Here’s everything you need to know about steel seawalls—all in one place!
A sea wall is a type of coastal defense installed along a shoreline. Its purpose is to protect areas of human habitation and conservation against erosion and other damage caused by water. They are made from many different materials, but among the most popular are steel, timber, vinyl, and aluminum. In this guide, we focus only on steel seawalls, how they are built, along with their benefits, and maintenance requirements.
How are steel seawalls installed?
The process begins by excavating the shoreline to make room for the construction of our steel structure. Steel seawalls come in 8,7, and 5-gauge thickness as well as galvanized. They are driven into the lake or riverbed to the depths equaling the height of the wall. So, if the wall is five feet high, then the steel sheet will embed five feet into the ground. This step ensures the most stability possible.
A concrete and steel piling “dead man” system acts as an anchor. A Dead man is a term that refers to a large, underground weight meant to keep a wall from pulling away from a hill. Or, in this case, to keep the seawall from separating from the shoreline.
Once the dead man is firmly in place, the construction crew fills the surrounding area. While some contractors might fill with soil, it’s often better to fill with medium-sized #8 stone. Reason being, soil soaks up and retains water from rain and what it absorbs through the water way. All this excess water can cause undue wear and tear on your seawall. On the other hand, stone allows water to pass straight through it.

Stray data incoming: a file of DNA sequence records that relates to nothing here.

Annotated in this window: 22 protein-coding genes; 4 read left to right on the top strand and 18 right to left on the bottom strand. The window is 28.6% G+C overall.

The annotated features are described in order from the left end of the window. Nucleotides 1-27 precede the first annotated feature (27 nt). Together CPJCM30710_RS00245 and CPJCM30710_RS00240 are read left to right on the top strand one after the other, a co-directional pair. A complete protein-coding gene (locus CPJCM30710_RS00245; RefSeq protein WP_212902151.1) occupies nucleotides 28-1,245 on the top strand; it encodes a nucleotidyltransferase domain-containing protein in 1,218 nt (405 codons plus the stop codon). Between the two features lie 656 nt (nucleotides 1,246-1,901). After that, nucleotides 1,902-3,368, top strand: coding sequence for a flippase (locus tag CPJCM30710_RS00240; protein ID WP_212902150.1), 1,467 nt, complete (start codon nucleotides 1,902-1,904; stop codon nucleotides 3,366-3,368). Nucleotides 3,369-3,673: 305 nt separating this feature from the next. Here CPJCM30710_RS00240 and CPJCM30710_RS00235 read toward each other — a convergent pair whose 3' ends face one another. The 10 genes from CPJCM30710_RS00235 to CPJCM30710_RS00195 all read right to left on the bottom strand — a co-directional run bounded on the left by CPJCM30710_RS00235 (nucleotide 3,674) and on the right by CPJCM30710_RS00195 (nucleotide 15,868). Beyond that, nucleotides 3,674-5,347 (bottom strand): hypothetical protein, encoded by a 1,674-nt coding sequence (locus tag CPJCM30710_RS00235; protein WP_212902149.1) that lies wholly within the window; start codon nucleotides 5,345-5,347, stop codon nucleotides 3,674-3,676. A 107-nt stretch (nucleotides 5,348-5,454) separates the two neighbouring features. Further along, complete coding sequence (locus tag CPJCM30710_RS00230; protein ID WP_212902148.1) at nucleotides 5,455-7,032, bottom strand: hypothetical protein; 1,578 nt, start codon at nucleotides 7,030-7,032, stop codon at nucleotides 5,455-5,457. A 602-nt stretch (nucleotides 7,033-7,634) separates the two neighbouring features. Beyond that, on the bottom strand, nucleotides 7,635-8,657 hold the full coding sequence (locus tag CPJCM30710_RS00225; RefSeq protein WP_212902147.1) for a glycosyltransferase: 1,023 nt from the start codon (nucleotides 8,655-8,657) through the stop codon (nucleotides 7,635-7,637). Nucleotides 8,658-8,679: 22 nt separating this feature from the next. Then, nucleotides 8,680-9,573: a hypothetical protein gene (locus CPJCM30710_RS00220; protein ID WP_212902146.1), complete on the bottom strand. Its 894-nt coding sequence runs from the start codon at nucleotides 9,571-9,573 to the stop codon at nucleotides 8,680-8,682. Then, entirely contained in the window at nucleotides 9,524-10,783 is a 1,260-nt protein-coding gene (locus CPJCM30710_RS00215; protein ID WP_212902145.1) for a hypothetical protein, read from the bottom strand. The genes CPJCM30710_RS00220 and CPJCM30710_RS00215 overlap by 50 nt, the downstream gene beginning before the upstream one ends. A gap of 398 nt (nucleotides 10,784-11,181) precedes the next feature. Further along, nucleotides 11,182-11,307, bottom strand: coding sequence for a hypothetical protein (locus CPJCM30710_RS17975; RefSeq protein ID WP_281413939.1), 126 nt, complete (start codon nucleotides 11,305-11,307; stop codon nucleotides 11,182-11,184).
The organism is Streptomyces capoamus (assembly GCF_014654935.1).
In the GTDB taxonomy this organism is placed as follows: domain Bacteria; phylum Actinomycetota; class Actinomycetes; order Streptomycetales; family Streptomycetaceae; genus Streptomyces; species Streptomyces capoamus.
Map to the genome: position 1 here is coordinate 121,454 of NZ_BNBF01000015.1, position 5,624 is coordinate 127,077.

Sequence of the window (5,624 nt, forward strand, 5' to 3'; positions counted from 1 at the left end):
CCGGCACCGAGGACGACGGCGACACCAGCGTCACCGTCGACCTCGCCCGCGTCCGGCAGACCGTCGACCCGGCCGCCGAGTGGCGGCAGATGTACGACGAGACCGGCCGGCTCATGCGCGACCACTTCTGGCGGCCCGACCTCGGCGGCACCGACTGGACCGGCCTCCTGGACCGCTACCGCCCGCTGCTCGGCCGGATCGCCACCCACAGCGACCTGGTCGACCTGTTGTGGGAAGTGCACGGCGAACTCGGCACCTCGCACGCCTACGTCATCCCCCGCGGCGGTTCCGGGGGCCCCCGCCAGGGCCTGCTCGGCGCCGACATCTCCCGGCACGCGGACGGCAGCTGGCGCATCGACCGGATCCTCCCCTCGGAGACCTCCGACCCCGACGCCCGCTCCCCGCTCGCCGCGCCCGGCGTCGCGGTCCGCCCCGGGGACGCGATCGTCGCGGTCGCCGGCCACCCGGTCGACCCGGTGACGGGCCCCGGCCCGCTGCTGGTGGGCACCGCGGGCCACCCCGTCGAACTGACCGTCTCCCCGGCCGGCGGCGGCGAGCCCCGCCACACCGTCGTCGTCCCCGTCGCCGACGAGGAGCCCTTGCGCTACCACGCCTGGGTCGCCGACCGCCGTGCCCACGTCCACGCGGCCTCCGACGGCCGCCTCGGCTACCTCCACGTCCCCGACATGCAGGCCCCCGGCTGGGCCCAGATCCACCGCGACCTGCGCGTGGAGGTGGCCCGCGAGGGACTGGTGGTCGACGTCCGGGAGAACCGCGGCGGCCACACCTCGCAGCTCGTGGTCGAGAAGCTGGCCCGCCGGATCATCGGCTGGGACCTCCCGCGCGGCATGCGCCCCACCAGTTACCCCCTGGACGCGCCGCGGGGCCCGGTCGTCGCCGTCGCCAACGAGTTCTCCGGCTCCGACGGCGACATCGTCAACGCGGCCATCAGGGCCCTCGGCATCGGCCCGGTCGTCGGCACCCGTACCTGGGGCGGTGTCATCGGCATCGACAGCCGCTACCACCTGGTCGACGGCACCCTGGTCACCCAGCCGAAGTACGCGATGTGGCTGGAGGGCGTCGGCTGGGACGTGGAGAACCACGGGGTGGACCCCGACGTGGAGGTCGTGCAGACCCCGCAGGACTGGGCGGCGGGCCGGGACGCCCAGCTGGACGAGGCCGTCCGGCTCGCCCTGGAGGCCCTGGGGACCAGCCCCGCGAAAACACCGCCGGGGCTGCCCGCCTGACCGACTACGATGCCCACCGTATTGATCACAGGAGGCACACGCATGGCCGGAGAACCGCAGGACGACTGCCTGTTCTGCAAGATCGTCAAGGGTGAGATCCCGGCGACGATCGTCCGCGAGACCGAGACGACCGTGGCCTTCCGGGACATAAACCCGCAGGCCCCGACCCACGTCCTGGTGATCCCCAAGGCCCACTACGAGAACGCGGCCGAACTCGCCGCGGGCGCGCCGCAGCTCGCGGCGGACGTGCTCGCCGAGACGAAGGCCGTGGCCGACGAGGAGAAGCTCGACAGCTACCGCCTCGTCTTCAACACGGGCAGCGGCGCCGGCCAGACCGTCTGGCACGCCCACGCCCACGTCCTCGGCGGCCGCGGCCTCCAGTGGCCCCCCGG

Once the space is filled, it’s covered with a vented plastic sheet, top soil, a straw blanket, and grass seed. The plastic sheet prevents the soil from falling through the stone, while the grass regrows over the top.
Why choose steel?
While the most common material used in seawall construct, steel comes with a hefty price tag. But they’re widely considered to be the strongest and require the least maintenance. In fact, steel’s durability and resilience to the elements make it an industry-favorite. This makes the initial cost well-worth the investment.
Steel seawalls install easily into any substrate. Additionally, they have no height limitations for its design, unlike other types of materials. Also, they offer the same benefits that all seawalls do, such as:
Protecting your land against erosion
The natural ebb and flow of the water’s tides slowly break up the land, causing disintegration. Over a long period of time, the water moves steadily inward. Which can wreak havoc on homes and businesses built close to the water. Seawalls help preserve the shoreline and keep the water at bay. Steel is an especially attractive choice because of its versatility and ease of installation.
Preventing excessive flooding.
When you live by the shore, flooding is a constant risk. But you can significantly control the damage with seawalls. We can use historical rainfall records to guess at how high to build your seawall to protect against flooding. Naturally, storms are unpredictable. So, it’s impossible to know exactly how high water will rise in any given circumstance. But with a well-designed seawall in place, your property has significant protection from flooding.